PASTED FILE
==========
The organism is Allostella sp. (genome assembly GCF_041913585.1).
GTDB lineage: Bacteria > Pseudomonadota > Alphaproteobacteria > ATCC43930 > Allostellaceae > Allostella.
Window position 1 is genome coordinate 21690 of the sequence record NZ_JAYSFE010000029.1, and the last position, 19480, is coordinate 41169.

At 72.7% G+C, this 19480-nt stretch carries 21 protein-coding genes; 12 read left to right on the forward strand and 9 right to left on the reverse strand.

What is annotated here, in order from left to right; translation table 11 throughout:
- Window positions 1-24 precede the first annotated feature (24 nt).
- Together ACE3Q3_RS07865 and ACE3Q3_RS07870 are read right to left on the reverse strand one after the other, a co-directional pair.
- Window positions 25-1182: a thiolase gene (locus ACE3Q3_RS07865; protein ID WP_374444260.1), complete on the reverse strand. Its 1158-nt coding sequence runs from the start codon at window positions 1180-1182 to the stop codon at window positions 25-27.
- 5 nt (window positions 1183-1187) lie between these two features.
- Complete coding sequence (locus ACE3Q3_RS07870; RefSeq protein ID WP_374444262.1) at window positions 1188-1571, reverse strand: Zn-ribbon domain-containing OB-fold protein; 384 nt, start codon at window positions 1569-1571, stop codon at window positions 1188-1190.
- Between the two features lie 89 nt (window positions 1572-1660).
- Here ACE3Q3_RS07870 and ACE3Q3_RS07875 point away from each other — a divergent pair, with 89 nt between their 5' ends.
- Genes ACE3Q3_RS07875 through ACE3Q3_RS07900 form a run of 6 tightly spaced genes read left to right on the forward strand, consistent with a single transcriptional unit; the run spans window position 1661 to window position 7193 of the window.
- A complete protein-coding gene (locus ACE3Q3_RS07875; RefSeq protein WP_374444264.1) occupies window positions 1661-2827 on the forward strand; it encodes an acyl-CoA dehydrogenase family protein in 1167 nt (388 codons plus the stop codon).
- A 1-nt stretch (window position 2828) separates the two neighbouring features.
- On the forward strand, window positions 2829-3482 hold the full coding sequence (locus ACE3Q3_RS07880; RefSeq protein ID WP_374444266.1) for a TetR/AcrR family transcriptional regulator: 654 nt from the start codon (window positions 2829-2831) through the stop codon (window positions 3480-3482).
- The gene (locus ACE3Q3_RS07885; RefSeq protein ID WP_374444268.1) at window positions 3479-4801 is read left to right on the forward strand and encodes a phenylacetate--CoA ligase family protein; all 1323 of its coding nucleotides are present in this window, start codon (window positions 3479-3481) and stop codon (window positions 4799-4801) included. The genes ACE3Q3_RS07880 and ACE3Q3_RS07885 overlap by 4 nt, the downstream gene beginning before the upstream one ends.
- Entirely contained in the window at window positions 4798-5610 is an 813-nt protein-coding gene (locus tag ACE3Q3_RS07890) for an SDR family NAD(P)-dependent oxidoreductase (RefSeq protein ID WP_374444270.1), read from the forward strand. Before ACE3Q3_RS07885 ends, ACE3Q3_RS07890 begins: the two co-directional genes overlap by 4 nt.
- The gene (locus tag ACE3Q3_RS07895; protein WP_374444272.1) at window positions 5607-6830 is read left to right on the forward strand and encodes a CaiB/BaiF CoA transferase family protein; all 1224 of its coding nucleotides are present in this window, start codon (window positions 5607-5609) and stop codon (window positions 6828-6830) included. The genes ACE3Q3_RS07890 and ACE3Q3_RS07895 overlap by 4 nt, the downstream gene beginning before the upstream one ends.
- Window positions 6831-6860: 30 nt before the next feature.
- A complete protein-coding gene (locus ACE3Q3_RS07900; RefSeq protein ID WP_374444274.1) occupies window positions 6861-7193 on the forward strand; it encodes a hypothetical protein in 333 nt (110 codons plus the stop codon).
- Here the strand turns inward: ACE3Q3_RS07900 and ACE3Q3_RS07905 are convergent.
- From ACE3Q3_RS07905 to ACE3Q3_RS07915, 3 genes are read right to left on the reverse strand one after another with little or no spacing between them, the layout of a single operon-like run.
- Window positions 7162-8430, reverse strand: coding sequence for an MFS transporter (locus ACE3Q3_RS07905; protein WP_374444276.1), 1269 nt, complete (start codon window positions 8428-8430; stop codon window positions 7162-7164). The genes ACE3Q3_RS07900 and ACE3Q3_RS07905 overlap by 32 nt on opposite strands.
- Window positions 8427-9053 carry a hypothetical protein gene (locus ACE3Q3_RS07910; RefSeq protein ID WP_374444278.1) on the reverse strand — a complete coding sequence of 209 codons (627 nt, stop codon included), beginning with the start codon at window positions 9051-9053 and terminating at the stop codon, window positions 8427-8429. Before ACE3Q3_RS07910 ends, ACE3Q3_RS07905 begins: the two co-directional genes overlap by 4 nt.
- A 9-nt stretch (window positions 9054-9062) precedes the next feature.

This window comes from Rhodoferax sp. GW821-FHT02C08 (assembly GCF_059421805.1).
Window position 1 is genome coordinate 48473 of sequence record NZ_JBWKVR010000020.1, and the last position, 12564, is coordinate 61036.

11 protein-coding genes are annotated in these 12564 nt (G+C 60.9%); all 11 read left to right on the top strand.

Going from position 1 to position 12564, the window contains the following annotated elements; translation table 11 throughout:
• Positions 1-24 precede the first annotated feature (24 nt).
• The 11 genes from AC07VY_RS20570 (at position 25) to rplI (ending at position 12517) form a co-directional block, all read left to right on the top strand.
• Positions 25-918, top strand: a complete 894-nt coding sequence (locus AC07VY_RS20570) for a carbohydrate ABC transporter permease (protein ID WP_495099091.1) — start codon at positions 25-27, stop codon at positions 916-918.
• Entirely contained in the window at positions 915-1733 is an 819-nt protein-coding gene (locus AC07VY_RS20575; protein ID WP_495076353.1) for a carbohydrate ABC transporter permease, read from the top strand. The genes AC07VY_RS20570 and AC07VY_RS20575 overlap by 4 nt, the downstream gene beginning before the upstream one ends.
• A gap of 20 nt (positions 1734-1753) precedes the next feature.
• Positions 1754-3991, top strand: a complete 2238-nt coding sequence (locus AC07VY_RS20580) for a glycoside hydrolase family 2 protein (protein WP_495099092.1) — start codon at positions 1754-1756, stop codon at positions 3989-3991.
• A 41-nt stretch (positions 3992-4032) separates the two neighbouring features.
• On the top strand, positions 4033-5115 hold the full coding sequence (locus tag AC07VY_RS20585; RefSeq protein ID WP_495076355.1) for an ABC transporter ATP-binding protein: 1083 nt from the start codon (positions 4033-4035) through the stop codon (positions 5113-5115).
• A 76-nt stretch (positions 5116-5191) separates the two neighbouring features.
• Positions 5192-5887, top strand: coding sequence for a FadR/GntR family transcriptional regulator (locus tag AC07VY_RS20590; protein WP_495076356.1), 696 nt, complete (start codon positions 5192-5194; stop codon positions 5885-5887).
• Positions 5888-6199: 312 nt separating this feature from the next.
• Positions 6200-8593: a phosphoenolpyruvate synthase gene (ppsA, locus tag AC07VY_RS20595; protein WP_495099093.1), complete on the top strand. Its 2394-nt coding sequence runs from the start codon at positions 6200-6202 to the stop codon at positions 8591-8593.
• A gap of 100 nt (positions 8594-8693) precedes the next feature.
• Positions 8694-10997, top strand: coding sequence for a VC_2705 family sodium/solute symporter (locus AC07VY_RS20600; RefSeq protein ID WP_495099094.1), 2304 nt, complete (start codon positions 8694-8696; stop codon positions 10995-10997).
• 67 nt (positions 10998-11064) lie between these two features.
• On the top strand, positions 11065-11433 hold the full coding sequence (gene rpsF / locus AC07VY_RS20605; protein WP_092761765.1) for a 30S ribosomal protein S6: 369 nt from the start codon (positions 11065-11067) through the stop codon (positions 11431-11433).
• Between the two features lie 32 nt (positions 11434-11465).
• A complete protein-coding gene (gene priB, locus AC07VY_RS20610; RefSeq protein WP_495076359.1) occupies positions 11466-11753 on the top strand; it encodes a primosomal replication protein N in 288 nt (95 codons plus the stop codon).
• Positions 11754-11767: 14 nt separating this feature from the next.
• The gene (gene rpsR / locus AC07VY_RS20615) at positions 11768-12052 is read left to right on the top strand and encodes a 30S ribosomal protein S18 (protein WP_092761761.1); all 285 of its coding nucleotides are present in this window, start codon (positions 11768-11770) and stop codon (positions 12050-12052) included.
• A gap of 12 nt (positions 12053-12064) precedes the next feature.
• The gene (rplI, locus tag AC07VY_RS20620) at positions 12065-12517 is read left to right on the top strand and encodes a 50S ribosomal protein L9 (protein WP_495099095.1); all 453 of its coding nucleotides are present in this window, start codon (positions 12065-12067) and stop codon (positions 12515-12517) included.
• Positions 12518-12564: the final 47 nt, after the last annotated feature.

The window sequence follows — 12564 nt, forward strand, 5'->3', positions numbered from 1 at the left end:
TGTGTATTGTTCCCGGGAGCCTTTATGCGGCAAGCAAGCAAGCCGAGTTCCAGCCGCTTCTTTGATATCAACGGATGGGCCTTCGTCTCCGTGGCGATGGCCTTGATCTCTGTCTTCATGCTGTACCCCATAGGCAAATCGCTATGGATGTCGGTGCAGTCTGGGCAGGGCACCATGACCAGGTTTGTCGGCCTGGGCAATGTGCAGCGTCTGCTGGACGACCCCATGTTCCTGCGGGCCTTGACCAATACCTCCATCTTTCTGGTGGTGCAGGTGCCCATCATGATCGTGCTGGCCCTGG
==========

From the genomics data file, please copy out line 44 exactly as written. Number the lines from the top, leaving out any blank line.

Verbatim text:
• Positions 8694-10997, top strand: coding sequence for a VC_2705 family sodium/solute symporter (locus AC07VY_RS20600; RefSeq protein ID WP_495099094.1), 2304 nt, complete (start codon positions 8694-8696; stop codon positions 10995-10997).